Yesterday at 13:20 JST (GMT+9), Japan’s space agency JAXA successfully launched IGS-Radar 6, a reconnaissance satellite that will add to its Information Gathering Satellite (IGS) series.
The launch took place at Tanegashima Space Center using Mitsubishi Heavy Industries’ (MHI) H-IIA No. 39, JAXA’s medium-lift liquid-fuel launcher that can put up to 6,000kg into Geostationary Transfer Orbit (GTO) and approximately 15,000 kg into Low Earth Orbit (LEO).
JAXA neither announced the launch schedule nor the success of the launch, but MHI confirmed that the launch went smoothly and the satellite was successfully separated.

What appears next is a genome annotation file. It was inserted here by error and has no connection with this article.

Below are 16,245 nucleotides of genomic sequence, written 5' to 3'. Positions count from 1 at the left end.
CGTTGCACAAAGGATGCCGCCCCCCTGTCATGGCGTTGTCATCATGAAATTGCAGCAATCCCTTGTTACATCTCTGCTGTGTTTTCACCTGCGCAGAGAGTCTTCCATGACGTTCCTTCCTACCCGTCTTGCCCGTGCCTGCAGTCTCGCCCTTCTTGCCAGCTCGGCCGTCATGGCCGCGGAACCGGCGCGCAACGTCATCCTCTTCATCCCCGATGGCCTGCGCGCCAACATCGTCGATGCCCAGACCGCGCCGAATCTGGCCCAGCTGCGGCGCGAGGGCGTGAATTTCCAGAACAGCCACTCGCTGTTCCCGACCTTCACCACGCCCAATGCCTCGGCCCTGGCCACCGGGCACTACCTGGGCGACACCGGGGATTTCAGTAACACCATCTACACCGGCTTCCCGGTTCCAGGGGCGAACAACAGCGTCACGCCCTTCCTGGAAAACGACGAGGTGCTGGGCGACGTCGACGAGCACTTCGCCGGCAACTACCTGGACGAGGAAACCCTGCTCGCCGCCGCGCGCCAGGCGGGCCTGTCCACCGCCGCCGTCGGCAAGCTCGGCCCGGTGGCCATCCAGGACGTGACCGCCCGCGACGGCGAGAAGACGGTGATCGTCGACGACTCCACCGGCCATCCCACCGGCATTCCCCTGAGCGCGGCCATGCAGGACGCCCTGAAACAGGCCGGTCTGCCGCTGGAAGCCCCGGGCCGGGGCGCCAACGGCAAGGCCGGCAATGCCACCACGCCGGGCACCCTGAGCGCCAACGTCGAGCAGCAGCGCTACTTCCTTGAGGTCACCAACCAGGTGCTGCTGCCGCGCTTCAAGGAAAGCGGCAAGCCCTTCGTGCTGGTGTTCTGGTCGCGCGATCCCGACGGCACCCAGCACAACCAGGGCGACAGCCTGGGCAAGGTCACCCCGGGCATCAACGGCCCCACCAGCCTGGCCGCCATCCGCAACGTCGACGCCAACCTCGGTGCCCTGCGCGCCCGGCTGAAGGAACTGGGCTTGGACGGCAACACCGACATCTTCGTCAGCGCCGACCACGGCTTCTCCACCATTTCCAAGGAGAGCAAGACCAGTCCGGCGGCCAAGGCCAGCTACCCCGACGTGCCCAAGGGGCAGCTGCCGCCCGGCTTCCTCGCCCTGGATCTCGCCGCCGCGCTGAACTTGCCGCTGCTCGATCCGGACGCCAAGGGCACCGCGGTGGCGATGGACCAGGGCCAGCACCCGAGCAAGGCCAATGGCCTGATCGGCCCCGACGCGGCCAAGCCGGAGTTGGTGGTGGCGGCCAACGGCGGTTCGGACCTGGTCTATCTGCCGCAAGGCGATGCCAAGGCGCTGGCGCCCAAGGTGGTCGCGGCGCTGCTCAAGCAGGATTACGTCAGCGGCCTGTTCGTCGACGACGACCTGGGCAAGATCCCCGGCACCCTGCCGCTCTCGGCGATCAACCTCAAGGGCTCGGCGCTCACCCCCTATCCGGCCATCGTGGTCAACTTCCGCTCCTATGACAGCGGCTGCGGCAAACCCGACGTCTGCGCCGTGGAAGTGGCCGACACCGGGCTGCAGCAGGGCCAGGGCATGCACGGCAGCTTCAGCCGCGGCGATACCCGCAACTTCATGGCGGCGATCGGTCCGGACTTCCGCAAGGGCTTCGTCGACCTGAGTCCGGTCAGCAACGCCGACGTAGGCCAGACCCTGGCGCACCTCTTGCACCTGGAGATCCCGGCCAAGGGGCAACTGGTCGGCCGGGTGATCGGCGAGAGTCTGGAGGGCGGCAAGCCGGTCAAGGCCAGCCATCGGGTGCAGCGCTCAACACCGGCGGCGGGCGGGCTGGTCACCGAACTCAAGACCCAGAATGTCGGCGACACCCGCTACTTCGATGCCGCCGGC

IGS-Radar 6, a Synthetic Aperture Radar (SAR) satellite, will complement imaging satellite IGS-Optical 6, launched earlier this year on February 27. Together, they form the IGS-6 series of Japan’s military reconnaissance satellites; each IGS iteration since the launch of IGS-1A in 2003 has seen an optical-radar twin satellite pairing. The satellite, like its predecessors, was built by Mitsubishi Electric, and is the 16th IGS satellite launch.
Like all IGS-series satellites, IGS-Radar 6 will be operated by the Cabinet Satellite Intelligence Center (CSICE), which is part of Japan’s intelligence agency the Cabinet Intelligence and Research Office (Naicho) that reports directly to the Prime Minister.
This launch, subsequent to the IGS-Optical 6 launch in February, was JAXA’s fourth launch of the year and the second using MHI’s H-IIA. The previous two launches, before IGS-Optical 6, used the modified sounding rocket SS-520 No. 5, and JAXA’s lightweight Epsilon rocket.